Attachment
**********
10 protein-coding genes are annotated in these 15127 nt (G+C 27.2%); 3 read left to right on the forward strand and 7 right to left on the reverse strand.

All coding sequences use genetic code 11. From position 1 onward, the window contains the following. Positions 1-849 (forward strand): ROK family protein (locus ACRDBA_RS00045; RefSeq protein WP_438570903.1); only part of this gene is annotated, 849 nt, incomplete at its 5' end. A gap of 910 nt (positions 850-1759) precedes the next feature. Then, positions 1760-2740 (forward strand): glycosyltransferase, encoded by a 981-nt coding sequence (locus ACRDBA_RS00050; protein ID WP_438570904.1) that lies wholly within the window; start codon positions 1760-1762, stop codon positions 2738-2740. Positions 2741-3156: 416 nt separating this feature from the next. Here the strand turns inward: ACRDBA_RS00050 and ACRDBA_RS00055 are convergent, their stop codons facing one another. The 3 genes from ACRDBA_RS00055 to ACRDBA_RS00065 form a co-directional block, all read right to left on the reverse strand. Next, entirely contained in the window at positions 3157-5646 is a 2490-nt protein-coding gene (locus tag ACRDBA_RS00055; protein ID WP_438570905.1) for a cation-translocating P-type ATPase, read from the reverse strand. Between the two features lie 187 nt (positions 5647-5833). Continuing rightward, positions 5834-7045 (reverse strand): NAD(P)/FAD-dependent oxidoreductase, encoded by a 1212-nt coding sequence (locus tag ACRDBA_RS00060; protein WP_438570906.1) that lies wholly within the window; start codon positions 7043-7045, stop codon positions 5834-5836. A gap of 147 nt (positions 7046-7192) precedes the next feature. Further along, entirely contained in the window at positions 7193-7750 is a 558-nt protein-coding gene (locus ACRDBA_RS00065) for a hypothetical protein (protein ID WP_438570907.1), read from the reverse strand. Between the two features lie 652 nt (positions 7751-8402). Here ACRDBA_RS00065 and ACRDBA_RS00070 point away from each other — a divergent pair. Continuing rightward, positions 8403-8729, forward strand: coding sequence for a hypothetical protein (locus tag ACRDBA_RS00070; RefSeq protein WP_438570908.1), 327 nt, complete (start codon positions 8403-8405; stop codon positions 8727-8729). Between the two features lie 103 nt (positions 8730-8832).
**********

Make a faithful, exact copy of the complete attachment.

10 protein-coding genes are annotated in these 15127 nt (G+C 27.2%); 3 read left to right on the forward strand and 7 right to left on the reverse strand.

All coding sequences use genetic code 11. From position 1 onward, the window contains the following. Positions 1-849 (forward strand): ROK family protein (locus ACRDBA_RS00045; RefSeq protein WP_438570903.1); only part of this gene is annotated, 849 nt, incomplete at its 5' end. A gap of 910 nt (positions 850-1759) precedes the next feature. Then, positions 1760-2740 (forward strand): glycosyltransferase, encoded by a 981-nt coding sequence (locus ACRDBA_RS00050; protein ID WP_438570904.1) that lies wholly within the window; start codon positions 1760-1762, stop codon positions 2738-2740. Positions 2741-3156: 416 nt separating this feature from the next. Here the strand turns inward: ACRDBA_RS00050 and ACRDBA_RS00055 are convergent, their stop codons facing one another. The 3 genes from ACRDBA_RS00055 to ACRDBA_RS00065 form a co-directional block, all read right to left on the reverse strand. Next, entirely contained in the window at positions 3157-5646 is a 2490-nt protein-coding gene (locus tag ACRDBA_RS00055; protein ID WP_438570905.1) for a cation-translocating P-type ATPase, read from the reverse strand. Between the two features lie 187 nt (positions 5647-5833). Continuing rightward, positions 5834-7045 (reverse strand): NAD(P)/FAD-dependent oxidoreductase, encoded by a 1212-nt coding sequence (locus tag ACRDBA_RS00060; protein WP_438570906.1) that lies wholly within the window; start codon positions 7043-7045, stop codon positions 5834-5836. A gap of 147 nt (positions 7046-7192) precedes the next feature. Further along, entirely contained in the window at positions 7193-7750 is a 558-nt protein-coding gene (locus ACRDBA_RS00065) for a hypothetical protein (protein ID WP_438570907.1), read from the reverse strand. Between the two features lie 652 nt (positions 7751-8402). Here ACRDBA_RS00065 and ACRDBA_RS00070 point away from each other — a divergent pair. Continuing rightward, positions 8403-8729, forward strand: coding sequence for a hypothetical protein (locus tag ACRDBA_RS00070; RefSeq protein WP_438570908.1), 327 nt, complete (start codon positions 8403-8405; stop codon positions 8727-8729). Between the two features lie 103 nt (positions 8730-8832).